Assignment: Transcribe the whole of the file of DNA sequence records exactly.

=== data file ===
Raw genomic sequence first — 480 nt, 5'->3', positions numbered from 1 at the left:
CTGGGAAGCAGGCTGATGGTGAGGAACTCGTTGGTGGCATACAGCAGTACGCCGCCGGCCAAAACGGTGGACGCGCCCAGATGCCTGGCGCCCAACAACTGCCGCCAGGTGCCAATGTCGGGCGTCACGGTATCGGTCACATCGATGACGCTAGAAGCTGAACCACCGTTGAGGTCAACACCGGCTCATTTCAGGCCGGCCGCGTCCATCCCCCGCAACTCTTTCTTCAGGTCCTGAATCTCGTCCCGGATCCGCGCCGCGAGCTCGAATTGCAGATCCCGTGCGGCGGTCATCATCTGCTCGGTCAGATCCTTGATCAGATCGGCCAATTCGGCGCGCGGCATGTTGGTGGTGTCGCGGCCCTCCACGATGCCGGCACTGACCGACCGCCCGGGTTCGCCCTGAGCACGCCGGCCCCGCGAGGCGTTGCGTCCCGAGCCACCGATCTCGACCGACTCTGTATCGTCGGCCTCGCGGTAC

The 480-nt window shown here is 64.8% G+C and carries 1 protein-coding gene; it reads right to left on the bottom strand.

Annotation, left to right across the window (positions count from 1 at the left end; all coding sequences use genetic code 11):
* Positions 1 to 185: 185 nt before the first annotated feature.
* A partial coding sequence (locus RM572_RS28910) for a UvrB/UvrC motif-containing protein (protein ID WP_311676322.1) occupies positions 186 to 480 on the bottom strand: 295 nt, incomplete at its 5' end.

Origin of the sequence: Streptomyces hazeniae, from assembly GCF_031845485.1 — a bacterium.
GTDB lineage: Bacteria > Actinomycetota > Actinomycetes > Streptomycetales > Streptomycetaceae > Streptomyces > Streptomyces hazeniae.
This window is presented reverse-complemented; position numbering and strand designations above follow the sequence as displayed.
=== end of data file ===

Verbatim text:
Raw genomic sequence first — 480 nt, 5'->3', positions numbered from 1 at the left:
CTGGGAAGCAGGCTGATGGTGAGGAACTCGTTGGTGGCATACAGCAGTACGCCGCCGGCCAAAACGGTGGACGCGCCCAGATGCCTGGCGCCCAACAACTGCCGCCAGGTGCCAATGTCGGGCGTCACGGTATCGGTCACATCGATGACGCTAGAAGCTGAACCACCGTTGAGGTCAACACCGGCTCATTTCAGGCCGGCCGCGTCCATCCCCCGCAACTCTTTCTTCAGGTCCTGAATCTCGTCCCGGATCCGCGCCGCGAGCTCGAATTGCAGATCCCGTGCGGCGGTCATCATCTGCTCGGTCAGATCCTTGATCAGATCGGCCAATTCGGCGCGCGGCATGTTGGTGGTGTCGCGGCCCTCCACGATGCCGGCACTGACCGACCGCCCGGGTTCGCCCTGAGCACGCCGGCCCCGCGAGGCGTTGCGTCCCGAGCCACCGATCTCGACCGACTCTGTATCGTCGGCCTCGCGGTAC

The 480-nt window shown here is 64.8% G+C and carries 1 protein-coding gene; it reads right to left on the bottom strand.

Annotation, left to right across the window (positions count from 1 at the left end; all coding sequences use genetic code 11):
* Positions 1 to 185: 185 nt before the first annotated feature.
* A partial coding sequence (locus RM572_RS28910) for a UvrB/UvrC motif-containing protein (protein ID WP_311676322.1) occupies positions 186 to 480 on the bottom strand: 295 nt, incomplete at its 5' end.

Origin of the sequence: Streptomyces hazeniae, from assembly GCF_031845485.1 — a bacterium.
GTDB lineage: Bacteria > Actinomycetota > Actinomycetes > Streptomycetales > Streptomycetaceae > Streptomyces > Streptomyces hazeniae.
This window is presented reverse-complemented; position numbering and strand designations above follow the sequence as displayed.